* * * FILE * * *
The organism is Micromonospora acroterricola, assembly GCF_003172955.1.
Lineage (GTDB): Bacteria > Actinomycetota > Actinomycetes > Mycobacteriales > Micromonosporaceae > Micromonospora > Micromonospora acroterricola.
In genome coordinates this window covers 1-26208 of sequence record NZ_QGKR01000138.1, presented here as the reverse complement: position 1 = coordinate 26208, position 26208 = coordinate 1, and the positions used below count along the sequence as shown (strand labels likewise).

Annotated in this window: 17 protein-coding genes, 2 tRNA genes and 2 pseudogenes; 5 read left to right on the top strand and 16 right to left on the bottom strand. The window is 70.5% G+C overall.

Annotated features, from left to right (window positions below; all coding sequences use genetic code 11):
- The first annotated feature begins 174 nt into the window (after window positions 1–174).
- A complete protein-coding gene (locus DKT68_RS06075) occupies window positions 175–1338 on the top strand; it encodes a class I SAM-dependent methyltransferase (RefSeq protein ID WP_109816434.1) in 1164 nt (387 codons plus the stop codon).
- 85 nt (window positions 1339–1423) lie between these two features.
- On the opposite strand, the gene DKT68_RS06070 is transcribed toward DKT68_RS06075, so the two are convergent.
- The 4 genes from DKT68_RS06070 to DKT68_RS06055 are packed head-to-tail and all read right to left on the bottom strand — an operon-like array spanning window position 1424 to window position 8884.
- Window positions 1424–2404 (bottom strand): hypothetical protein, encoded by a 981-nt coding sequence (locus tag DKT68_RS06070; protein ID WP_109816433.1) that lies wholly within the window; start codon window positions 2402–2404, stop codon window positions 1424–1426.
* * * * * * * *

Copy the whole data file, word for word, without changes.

The organism is Micromonospora acroterricola, assembly GCF_003172955.1.
Lineage (GTDB): Bacteria > Actinomycetota > Actinomycetes > Mycobacteriales > Micromonosporaceae > Micromonospora > Micromonospora acroterricola.
In genome coordinates this window covers 1-26208 of sequence record NZ_QGKR01000138.1, presented here as the reverse complement: position 1 = coordinate 26208, position 26208 = coordinate 1, and the positions used below count along the sequence as shown (strand labels likewise).

Annotated in this window: 17 protein-coding genes, 2 tRNA genes and 2 pseudogenes; 5 read left to right on the top strand and 16 right to left on the bottom strand. The window is 70.5% G+C overall.

Annotated features, from left to right (window positions below; all coding sequences use genetic code 11):
- The first annotated feature begins 174 nt into the window (after window positions 1–174).
- A complete protein-coding gene (locus DKT68_RS06075) occupies window positions 175–1338 on the top strand; it encodes a class I SAM-dependent methyltransferase (RefSeq protein ID WP_109816434.1) in 1164 nt (387 codons plus the stop codon).
- 85 nt (window positions 1339–1423) lie between these two features.
- On the opposite strand, the gene DKT68_RS06070 is transcribed toward DKT68_RS06075, so the two are convergent.
- The 4 genes from DKT68_RS06070 to DKT68_RS06055 are packed head-to-tail and all read right to left on the bottom strand — an operon-like array spanning window position 1424 to window position 8884.
- Window positions 1424–2404 (bottom strand): hypothetical protein, encoded by a 981-nt coding sequence (locus tag DKT68_RS06070; protein ID WP_109816433.1) that lies wholly within the window; start codon window positions 2402–2404, stop codon window positions 1424–1426.